Acer palmatum

Japanese Maple




  • native to Japan, China, Korea
  • zone 5 for many, while other selections are only reliable to zone 6 or warmer
  • an understory tree in its natural setting

Habit and Form

  • small deciduous tree 15' to 25'
  • shape can be rounded to irregular
  • habit and form is variable since most cultivated plants are various cultivars
  • texture fine to medium
  • growth rate is slow

Summer Foliage

  • opposite, 2" to 5" long, medium green color
  • 5, 7 or 9 lance-shaped lobes, palmately arranged
  • excellent quality summer foliage

Autumn Foliage

  • turning yellow, orange, red or purple
  • dependable for fall coloration
  • color develops late and leaves hold well


  • small, red or purple, in May and June


  • samaras 0.5" to 0.75" long
  • generally reddish tinged green, but some are just green


  • twigs have green and red, polished, shiny bark that is showy
  • trunk and main branch bark is gray
  • stem and bark color is a valuable ornamental feature


  • full sun to partial shade is best; shade tolerant
  • moist, slightly acidic, well-drained, high organic matter soil is ideal
  • often stated to be delicate plants, but probably more adaptable than given credit for
  • dislikes hot, dry locations
  • avoid windswept winter locations

Landscape Uses

  • specimen plant, especially cultivars
  • accent plant for artistic appearance
  • rock gardens
  • in mini-groves
  • avoid over use of colored foliage selections
  • possesses multiseason interest (summer foliage, fall foliage color, twig and bark color and quality)


  • relatively pest and maintenance free
  • twig kill, bark split and lack of winter hardiness can be a problem with some selections
  • spring frosts can damage emerging leaves

ID Features

  • 5 to 9 palmately-lobed, dissected leaves
  • twig bark color of red and green
  • twigs glabrous; Acer japonicum twigs may be slightly pubescent with long hairs
  • terminal bud absent
  • bud bases surrounded by a hairy, papery sheath, giving the appearance of a hula skirt around the buds


  • by seed
  • cultivars generally grafted
  • cultivars also by softwood stem cuttings


A complete discussion of the range of Acer palmatum cultivars is beyond the scope of this forum, as hundreds exist. Listed below are some of the more common cultivars. For more detailed listings, consult a reference book or specialty catalog.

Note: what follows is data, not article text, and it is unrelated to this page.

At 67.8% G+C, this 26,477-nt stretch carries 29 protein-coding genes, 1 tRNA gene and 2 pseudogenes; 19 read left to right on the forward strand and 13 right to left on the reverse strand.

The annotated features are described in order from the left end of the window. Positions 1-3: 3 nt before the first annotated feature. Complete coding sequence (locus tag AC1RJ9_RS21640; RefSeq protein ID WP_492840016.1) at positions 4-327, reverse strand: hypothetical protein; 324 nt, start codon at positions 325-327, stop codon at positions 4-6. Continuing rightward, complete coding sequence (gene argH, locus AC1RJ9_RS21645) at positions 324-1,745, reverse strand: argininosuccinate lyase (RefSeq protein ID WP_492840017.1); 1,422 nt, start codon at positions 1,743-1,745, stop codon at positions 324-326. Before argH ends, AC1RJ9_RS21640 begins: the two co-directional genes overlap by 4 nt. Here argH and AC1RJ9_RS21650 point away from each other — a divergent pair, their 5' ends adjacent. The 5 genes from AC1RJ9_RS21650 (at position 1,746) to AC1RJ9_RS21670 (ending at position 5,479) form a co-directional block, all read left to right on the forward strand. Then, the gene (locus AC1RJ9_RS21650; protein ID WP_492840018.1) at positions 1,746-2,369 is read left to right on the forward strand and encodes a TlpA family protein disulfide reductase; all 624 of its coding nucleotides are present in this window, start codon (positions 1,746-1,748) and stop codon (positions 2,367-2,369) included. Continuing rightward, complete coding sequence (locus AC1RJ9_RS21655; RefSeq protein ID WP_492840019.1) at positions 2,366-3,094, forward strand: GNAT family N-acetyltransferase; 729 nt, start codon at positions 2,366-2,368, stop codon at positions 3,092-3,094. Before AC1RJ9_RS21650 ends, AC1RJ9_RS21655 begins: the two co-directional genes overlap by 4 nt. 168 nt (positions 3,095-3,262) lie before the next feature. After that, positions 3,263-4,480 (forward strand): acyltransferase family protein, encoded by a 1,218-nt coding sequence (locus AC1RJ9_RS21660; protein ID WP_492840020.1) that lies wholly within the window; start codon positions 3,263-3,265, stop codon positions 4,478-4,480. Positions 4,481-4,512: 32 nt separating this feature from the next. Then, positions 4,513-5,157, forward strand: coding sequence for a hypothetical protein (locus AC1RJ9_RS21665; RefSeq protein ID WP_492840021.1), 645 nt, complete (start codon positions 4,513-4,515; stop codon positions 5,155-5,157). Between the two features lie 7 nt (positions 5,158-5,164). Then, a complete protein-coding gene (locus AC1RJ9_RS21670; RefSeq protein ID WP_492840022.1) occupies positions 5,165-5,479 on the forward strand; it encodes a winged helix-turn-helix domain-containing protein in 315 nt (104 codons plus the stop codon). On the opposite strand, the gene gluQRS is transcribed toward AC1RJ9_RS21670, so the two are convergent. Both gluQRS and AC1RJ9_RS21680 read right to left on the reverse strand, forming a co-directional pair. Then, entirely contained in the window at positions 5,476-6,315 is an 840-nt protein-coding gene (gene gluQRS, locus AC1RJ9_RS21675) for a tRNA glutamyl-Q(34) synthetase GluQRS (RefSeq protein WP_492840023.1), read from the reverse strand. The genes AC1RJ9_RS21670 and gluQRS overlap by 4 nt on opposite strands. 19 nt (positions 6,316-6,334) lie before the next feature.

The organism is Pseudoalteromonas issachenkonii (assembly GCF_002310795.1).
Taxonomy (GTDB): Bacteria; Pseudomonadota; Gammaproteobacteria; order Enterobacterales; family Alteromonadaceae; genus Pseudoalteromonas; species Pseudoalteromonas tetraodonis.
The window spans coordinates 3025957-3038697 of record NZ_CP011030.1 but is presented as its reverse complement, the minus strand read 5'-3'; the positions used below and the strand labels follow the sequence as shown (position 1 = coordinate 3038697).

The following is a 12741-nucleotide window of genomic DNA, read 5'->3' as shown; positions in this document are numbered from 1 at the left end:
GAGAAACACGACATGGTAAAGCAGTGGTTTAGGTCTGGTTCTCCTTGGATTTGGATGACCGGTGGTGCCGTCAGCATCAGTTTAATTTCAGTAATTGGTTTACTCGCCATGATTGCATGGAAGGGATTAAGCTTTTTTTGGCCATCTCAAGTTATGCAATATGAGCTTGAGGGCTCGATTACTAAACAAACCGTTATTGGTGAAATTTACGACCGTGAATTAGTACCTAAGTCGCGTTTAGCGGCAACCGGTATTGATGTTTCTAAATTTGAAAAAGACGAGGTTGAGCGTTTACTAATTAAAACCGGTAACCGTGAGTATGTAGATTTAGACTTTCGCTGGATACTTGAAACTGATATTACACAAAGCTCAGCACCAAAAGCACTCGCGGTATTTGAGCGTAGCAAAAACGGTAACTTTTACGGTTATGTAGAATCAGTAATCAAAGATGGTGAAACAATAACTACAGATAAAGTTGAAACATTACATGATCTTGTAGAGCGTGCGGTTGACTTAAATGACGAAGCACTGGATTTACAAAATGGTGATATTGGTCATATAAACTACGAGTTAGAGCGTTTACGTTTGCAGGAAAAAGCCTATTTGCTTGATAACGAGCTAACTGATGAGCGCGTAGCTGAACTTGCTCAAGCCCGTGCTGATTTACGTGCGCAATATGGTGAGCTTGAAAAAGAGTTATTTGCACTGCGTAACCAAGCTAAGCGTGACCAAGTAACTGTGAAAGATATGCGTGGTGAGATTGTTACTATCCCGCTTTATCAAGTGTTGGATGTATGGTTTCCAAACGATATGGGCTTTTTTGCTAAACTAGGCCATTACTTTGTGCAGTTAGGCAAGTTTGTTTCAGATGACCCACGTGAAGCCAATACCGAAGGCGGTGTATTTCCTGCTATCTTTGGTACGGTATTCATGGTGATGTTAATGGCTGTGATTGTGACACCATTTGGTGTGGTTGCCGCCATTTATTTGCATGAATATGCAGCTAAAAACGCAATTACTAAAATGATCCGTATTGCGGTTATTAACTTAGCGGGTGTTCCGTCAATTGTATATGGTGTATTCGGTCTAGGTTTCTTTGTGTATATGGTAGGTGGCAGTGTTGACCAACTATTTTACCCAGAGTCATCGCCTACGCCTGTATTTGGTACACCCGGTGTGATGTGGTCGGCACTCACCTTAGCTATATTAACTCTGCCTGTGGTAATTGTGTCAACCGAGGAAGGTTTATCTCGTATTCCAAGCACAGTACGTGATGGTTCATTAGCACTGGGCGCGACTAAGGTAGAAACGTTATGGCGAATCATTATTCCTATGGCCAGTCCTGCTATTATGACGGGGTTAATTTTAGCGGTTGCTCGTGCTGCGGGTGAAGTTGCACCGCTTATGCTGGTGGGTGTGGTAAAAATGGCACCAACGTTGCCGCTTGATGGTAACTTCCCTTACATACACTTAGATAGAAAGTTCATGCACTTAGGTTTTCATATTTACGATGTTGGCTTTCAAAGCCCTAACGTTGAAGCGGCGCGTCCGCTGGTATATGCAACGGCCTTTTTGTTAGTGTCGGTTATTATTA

var. atropurpureum - Leaves are reddish purple when they emerge, but typically fade to green by July. Fall color is red. Less expensive to buy than red foliage cultivars that retain red foliage throughout summer.

var. dissectum - Trees have leaves that are finely cut and incised. Leaves have 7, 9 or 11 lobes. Texture is fine and leaves can appear threadlike.

'Bloodgood'- has rosy foliage in early summer that darkens to burgundy by mid-summer. Was selected because of its excellent color retention. A relatively slow growing, upright to rounded form that reached 15' to 20'. Very commonly grown and offered.

'Butterfly' - A true variegated form with gray/green leaves featuring a white/pink margin. A slow grower, only reaching 15' with age.

'Crimson Queen'- a red foliage form with dissected leaves and weeping or arching branching. Slow growing, ultimately reaching 8' to 10' tall and 12' wide.

'Sango Kaku' - An upright tree reaching 25' tall. Notable for the vivid red coloring of the young stems that make it a fine beacon in the winter landscape. The coloring is only prominent on the new growth, however, as it fades to gray with age.

'Shaina' and 'Sharp's Pygmy' - Two common dwarf cultivars which form dense, rounded trees that seldom exceed 4'-6' tall.

'Versicolor' - A strong-growing, hardy form developing into an upright tree of about 25 feet in 30 to 40 years. The leaves are deep green with varying amounts of white in streaks, blotches and flecks.

'Viridis'- a mounded form with bright green dissected foliage. Orange-gold fall foliage.

© Copyright Mark H. Brand, 1997-2015.

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Citation and Acknowledgements: University of Connecticut Plant Database,, Mark H. Brand, Department of Plant Science and Landscape Architecture, Storrs, CT 06269-4067 USA.